One cannot overlook Momen terming  “untrue the allegations of minority repression in Bangladesh by Home Minister Amit Shah, saying whoever gave them the information, it is not correct”.

Momen reportedly said in an interview to a local newspaper: “What they are saying in regard to torture on Hindus is unwarranted as well as untrue…There are a very few countries in the world where communal harmony is as good as in Bangladesh. We have no minorities. We are all equal. If Amit Shah stayed in Bangladesh for a few months, he would see the exemplary communal harmony in our country,” he added.

 Momen also said it could weaken India’s historic character as a secular nation.

“India is historically a tolerant country which believes in secularism (but) their historic position will be weakened if they deviate from that.”

On Thursday night, Bangladesh home minister Asaduzzaman Khan Kamal also cancelled his private visit to Meghalaya, with Shillong also erupting in anti-CAB protests. Bangladesh Home Minister Asaduzzaman Khan was expected to attend an event in Shillong to pay tribute to the sacrifice of the guerrillas of the Mukti Bahini, who assisted India in the war against Pakistan in 1971. Meghalaya Chief Minister Conrad Sangma had urged the Minister to visit the places where he stayed during the war of 1971.

Another cancellation was from Japan with the proposed visit of Japanese PM Shinzo Abe scheduled to be held in Guwahati being cancelled.

“With reference to the proposed visit of Japanese PM Shinzo Abe's visit to India, both sides have decided to defer the visit to a mutually convenient date in the near future,” Raveesh Kumar, official spokesperson of the Ministry of External Affairs, said.

Abe was scheduled to visit India to participate in the India-Japan summit with his Indian counterpart Narendra Modi later this week in Guwahati. The Japanese PM was to visit the country for three days, between December 15 and 17. The visit has been cancelled due to the escalation in violence in Assam over the Citizenship Amendment Act.

The United States Commission on International Religious Freedom which is a federal body has slammed the Bill as being “ a dangerous turn in the wrong direction”. It has gone as far as advocating sanctions against India on the issue.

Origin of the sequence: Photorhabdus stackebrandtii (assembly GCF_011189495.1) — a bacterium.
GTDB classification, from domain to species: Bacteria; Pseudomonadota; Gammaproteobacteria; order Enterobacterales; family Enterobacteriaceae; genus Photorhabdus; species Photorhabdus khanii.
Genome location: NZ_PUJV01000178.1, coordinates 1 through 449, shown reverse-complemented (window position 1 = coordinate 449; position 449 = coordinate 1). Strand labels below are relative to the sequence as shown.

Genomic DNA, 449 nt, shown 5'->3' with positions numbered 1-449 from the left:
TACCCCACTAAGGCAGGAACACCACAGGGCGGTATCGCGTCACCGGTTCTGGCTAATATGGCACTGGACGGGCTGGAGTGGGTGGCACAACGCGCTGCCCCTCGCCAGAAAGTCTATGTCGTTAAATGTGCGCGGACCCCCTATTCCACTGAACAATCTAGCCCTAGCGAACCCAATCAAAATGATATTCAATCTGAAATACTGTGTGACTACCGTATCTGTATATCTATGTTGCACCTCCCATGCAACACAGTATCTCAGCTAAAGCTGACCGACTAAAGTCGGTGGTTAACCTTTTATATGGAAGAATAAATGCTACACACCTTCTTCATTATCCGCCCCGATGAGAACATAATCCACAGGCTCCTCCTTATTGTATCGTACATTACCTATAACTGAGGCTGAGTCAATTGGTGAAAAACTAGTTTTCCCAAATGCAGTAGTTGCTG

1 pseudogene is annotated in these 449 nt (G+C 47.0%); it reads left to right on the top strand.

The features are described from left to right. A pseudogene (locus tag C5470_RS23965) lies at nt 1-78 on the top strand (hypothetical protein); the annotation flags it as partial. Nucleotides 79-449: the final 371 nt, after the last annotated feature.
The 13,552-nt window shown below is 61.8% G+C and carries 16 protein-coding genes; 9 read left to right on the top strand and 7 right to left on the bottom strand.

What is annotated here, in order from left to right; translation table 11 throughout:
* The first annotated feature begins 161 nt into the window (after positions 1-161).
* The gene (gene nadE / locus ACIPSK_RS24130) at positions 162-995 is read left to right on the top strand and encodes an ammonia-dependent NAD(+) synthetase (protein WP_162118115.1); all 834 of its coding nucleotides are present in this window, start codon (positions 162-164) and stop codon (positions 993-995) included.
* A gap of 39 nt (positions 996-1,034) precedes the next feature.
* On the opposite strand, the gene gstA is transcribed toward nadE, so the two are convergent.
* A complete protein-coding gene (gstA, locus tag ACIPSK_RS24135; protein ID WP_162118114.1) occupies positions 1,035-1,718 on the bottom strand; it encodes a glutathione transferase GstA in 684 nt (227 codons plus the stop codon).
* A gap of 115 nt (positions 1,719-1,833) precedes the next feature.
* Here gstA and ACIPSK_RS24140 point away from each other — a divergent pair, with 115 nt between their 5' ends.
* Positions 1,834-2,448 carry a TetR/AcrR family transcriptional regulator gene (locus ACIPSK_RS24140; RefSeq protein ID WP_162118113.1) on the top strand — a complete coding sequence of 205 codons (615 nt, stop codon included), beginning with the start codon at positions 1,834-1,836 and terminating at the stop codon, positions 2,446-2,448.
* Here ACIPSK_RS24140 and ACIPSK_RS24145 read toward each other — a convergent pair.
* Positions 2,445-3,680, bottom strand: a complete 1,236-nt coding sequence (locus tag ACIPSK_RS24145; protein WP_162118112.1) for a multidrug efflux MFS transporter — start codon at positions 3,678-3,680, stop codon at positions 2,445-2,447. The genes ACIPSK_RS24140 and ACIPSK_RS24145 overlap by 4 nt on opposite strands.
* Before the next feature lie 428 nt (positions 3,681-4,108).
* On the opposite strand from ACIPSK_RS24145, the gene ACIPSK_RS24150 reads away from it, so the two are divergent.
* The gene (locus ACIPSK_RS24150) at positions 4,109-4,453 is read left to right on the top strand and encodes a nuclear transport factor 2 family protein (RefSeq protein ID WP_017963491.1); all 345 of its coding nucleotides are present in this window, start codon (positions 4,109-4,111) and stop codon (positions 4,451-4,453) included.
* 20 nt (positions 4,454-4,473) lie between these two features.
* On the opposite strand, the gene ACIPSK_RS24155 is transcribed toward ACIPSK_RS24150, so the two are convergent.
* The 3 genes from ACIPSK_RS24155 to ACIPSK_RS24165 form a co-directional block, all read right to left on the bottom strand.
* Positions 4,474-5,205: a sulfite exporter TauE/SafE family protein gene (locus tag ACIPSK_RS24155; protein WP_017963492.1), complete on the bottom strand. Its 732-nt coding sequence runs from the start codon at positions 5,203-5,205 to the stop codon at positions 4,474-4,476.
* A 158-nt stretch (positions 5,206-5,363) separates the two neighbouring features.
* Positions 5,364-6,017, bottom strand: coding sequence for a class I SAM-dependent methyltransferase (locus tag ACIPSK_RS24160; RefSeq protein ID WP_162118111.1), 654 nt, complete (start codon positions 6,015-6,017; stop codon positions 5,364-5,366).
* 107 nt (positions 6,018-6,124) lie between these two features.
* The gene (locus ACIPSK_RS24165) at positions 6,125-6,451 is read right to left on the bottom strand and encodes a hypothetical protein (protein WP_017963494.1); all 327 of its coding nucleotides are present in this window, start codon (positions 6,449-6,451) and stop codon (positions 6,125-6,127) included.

But the BJP led government is unlikely to be cowed down by adverse reactions: either nationally or  internationally. It has an agenda to pursue which while electorally amounts to consolidation of the Hindu vote, at the national level it is another step towards redefining India to a Hindu rashtra and ensuring that Hindus are positioned as having the first right, so to say, to all resources and constitutional offices.

The RSS, the parent organisation has always believed that India is essentially a Hindu civilisation, and everyone else is a migrant. Muslims essentially are seen as invaders.

Therefore however much sanity and logic the government may want to lend to the CAB, the hidden agenda is exclusion and marginalisation of Muslims. It is in this context that one cannot but help link the BJP’s bid to identify illegal immigrants through the National Register of Citizen or the NRC in Assam: again a move seen as one to exclude Muslims and garner Hindu votes. The NRC is a list of people who can prove they came to the state by 24 March 1971, a day before neighbouring Bangladesh became an independent country.

It is therefore not without reason that Shah told Parliament that “there is no need to connect Citizenship (Amendment) Bill with National  Register of Citizens (NRC)” even while he stated that the NRC will be brought in soon.

So what does all this say about India? On the one hand it speaks of it being ruled by a government all-willing to address pending issues be it Kashmir, illegal migration or protecting the persecuted and projecting itself as a government which is distinctly different from those in the past; on the other it is going all out to change the narrative and doing what it can to redefine the ethos and spirit of the country that is fast becoming Bharat.

The writer is a senior Indian journalist, political commentator and columnist of The Independent. She can be reached at: ([email protected])



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Editor : M. Shamsur Rahman
Published by the Editor on behalf of Independent Publications Limited at Media Printers, 446/H, Tejgaon I/A, Dhaka-1215.
Editorial, News & Commercial Offices : Beximco Media Complex, 149-150 Tejgaon I/A, Dhaka-1208, Bangladesh. GPO Box No. 934, Dhaka-1000.